Hypertrophy Arm Workout: Hit All Your Arm Muscles With This Routine

Man doing dips in a dark gym. hypertrophy arm workout
Lomonosov Alex / Shutterstock

For most lifters, building muscle is a key goal, if not the main goal, of putting in work in the gym. If you want to build muscle, you’d better get to know hypertrophy training. Put simply, hypertrophy training focuses on making muscles grow, and a solid hypertrophy arm workout deserves a slot in your gym rotation (along with leg and chest hypertrophy workouts).

Hypertrophy 101

Any hypertrophy routine requires three key factors in order to deliver gains:

  1. Volume: This refers to the total number of sets (and cumulative reps) of work the muscle is exposed to in a workout or across several workouts.
  2. Intensity: The amount of loading a muscle takes on.
  3. Mechanical Tension: This refers to the muscle spending time under tension throughout its functional range of motion. Doing that requires looking closely at the muscle’s action within the body and prioritizing exercises that challenge the muscle through as much of its range of motion as possible.

For most lifters with a decent fitness baseline, the best way to achieve hypertrophy benefits is to zero in on different body regions one workout at a time. Of course, this is better known as isolation training. Using isolation training methods to favor one group of muscles in a given workout allows you to spend your entire time in the gym giving that muscle group a serious pump.

When done correctly, and supplemented with a healthy, protein-rich diet complete with a caloric surplus (i.e. consuming more calories than you burn while working out), the body will respond by making that muscle group grow. Below, I’ve applied this method to the arms. Read on for the best hypertrophy arm workout to add to your workout regimen.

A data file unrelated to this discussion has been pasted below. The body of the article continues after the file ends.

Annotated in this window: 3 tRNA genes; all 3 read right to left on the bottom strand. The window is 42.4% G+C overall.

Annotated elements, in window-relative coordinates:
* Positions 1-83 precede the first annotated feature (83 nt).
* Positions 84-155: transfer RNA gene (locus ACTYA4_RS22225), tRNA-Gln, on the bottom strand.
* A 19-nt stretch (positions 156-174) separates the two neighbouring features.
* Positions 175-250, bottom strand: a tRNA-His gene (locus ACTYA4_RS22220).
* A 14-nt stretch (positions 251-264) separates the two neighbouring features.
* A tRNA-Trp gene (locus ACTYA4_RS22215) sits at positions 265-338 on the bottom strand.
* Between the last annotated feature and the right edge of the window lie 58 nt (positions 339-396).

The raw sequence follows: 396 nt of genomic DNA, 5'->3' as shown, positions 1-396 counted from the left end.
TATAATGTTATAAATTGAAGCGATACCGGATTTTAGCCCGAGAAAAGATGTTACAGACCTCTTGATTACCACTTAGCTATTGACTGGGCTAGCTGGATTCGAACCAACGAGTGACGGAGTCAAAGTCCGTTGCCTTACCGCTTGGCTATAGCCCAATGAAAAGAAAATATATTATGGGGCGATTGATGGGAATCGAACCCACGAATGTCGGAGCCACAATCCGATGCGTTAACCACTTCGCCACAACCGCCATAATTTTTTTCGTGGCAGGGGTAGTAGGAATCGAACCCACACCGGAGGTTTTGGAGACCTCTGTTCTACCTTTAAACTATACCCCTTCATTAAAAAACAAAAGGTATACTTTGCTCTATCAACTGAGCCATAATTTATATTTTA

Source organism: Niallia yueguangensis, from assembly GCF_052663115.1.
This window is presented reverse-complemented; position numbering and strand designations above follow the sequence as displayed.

About the Arms

The two main arm muscles, the biceps and triceps, each contain multiple muscle heads. As their names imply, the biceps are a two-headed muscle and the triceps are a three-headed muscle. Because of their anatomies, it’s essential to hit them from multiple angles using different forces and grip variations. That way, you’ll properly access and fatigue the entire muscle across all its heads, rather than biasing only one part of the muscle over and over. That’s why this workout includes some serious variety—it promotes holistic growth of both the biceps and triceps.

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The Best Hypertrophy Arm Workout

  • Perform A1 and A2 as a superset for 4 rounds. Rest 2 minutes between rounds. If chinups aren’t much of a challenge for you, add resistance by wearing a weight belt.
  • A1. Close-grip Chinup x Max reps
  • A2. Dip x Max reps
  • Perform B1 and B2 as a superset for 4 rounds. Rest 90 seconds between rounds.
  • B1. Hammer Curl x 10: The hammer curl uses a neutral grip rather than the supinated grip classic curls ask for. This allows better access to the muscles of the forearms and a deep upper-arm muscle called the brachialis. Working these muscles can help fill out the circumference of the upper arm.
  • B2. Dumbbell Overhead Triceps Extension x 12: The overhead triceps extension is an old-school movement that hits the long heads of the triceps muscle. To do this move properly and avoid aggravating the shoulders, hold the dumbbell with flat palms underneath the weight and slide forward in your upright seat while keeping the upper back in contact with the backrest. Aim for a deep bend in the elbows by letting the weight pull the triceps into a nice stretch at the bottom of the move. It’s OK if the elbows flare outward a bit to allow this.
  • Perform C1 and C2 as a superset for 3 rounds. Rest 1 minute between rounds.
  • C1. Straight-bar Biceps Curl x 10
  • C2. EZ-bar Skull Crusher x 10
  • Finisher: Perform D1 and D2 as a superset (2 rounds) with no rest between rounds.
  • D1. Band-resisted Biceps Curl x 30 seconds: Use a lighter resistance band so you can achieve high reps within the allotted time.
  • D2. Close-grip Pushup x 30 seconds
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